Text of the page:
School district cuts budget


Facing its worst budget crisis in decades, the Santa Monica-Malibu Unified School District Board of Education last Thursday approved two recommendations they hope will trim its budget-year shortfall by half.

By cutting more than $300,000 for personnel positions that have not been filled for the current fiscal year, and by voting to “actively” recruit students to bring in more state funding, the board estimates it will reduce its budget shortfall to $2 million-$2.5 million for the 2000-2001 year. In a series of meetings through June (see timeline), and hoping Gov. Gray Davis will include more general school funding in the state’s budget, the board will decide what other items to cut.

One of the meetings will be held at Malibu High School Feb. 15., 4-7 p.m.

“It’s downright embarrassing for any school district to say we can’t afford these programs, especially in a booming economy,” Webster Elementary School Principal Phil Cott told The Malibu Times before the meeting. He was referring to the list of 65 options for cutting the budget presented to the board last month. Many cuts target library, nursing and physical education personnel, as well as after-hours programs; clubs and activities; middle and high school counselors, and special and bilingual education.

In addition, one principal would be assigned to administer both the Juan Cabrillo and Point Dume Marine Science Elementary schools; the supplies budget would be cut by 30 percent.

Elementary school instrumental music teachers were toward the bottom of the list of cuts and, along with special education, were targeted for reorganization.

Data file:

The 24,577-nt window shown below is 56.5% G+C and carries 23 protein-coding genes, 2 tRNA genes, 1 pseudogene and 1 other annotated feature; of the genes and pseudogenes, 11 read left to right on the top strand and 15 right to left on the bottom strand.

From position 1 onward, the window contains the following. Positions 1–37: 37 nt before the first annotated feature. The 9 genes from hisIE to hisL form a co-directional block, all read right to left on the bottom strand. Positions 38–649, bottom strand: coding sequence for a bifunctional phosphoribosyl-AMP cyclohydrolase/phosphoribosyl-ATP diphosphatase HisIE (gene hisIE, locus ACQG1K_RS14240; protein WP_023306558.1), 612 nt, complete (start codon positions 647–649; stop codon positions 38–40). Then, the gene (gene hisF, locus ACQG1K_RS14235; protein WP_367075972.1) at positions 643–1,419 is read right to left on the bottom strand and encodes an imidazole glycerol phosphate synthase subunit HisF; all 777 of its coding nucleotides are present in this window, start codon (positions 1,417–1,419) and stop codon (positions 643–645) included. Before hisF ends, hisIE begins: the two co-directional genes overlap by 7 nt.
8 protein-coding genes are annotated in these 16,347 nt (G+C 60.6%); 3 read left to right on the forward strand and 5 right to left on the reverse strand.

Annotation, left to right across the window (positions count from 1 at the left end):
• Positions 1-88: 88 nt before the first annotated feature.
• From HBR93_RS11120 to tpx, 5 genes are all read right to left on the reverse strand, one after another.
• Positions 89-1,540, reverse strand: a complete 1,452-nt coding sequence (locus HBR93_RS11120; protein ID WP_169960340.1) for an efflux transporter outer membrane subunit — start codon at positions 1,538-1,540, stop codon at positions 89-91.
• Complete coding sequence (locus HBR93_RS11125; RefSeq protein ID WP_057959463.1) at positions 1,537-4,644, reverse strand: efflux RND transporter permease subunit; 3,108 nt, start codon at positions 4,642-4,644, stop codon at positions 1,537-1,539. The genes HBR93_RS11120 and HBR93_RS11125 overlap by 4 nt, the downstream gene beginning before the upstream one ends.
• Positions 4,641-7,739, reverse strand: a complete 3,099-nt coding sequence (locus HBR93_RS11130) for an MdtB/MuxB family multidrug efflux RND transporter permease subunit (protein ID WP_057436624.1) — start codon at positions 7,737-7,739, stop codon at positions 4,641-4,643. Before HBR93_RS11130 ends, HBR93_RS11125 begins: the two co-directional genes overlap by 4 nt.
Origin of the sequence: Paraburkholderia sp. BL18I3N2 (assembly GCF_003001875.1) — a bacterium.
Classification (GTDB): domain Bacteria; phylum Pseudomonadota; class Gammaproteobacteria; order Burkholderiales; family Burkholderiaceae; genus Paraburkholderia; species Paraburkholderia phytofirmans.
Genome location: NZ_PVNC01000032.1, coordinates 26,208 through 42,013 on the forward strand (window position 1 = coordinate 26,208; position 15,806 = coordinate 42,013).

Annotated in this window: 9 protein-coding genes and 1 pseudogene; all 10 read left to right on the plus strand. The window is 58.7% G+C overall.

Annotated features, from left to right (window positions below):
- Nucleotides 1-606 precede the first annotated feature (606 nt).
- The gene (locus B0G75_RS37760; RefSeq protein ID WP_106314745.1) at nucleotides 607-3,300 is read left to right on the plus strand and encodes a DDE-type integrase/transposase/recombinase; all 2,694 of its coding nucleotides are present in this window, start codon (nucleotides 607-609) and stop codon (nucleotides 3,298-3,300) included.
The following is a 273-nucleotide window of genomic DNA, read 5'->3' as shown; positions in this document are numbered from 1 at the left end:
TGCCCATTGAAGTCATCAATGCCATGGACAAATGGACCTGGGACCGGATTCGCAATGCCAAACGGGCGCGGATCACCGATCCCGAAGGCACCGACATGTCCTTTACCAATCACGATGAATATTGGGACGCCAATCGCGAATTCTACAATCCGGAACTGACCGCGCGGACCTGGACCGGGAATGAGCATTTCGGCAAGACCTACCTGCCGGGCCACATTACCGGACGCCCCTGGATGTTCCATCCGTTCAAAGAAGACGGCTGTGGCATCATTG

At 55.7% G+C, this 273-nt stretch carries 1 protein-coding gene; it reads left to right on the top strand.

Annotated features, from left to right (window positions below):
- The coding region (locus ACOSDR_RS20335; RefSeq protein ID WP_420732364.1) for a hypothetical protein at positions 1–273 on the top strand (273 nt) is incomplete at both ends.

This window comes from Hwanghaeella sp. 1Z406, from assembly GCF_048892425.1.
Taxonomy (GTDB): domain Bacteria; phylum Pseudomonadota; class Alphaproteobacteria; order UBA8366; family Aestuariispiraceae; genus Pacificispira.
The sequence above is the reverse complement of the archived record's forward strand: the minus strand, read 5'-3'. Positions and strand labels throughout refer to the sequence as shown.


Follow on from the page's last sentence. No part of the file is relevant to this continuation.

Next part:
“I can’t even function with what I’m given now,” said Pat Cairns, principal of Juan Cabrillo Elementary School, of the supplies cut. “I have to raise money to keep our school going. As it is now, principals have to be fund-raisers. Making cuts means we have to be even bigger fund-raisers than we are. We are lucky to be in this wonderful, supportive community, but parents and principals can only do so much.”

Cynthia Gray, principal of Point Dume Marine Science Elementary School, said she would comment on the cuts at the Feb. 15 public hearing.

According to Cott, losing library personnel, the nurse and physical education coaches would be critical and would unfairly burden the rest of the staff.

Malibu High student Nathan Ziv, who sits on the board, told them, “The kids are very upset about the budget cuts. The library aides offer so much. They tutor, they help with computer training. The kids are there early to meet with them. There are not enough volunteers to offset them.”

The library coordinator teaches students how to use the library, and maintains the library and textbook inventory. The nurse does health screening and first aid, classroom and education. The physical education teachers free other teachers for lesson planning and parent conferences, Cott said.

“It’s not fair to ask a 62-year-old teacher to play with a fifth-grader,” he added. “The cuts mean more responsibilities for fewer people.”

Referring to the governor’s education proposals outlined last week, district Superintendent Neil Schmidt told The Malibu Times, “I’ll wait to see the budget but I am extremely disappointed. It is all special targeting. It doesn’t address the general underfunding of schools.”

To contact the SM-MUSD, write to 1651-16th St., Santa Monica, CA 90404, Attn: Neil Schmidt, Superintendent; tel. 450.8338; fax 581-1138.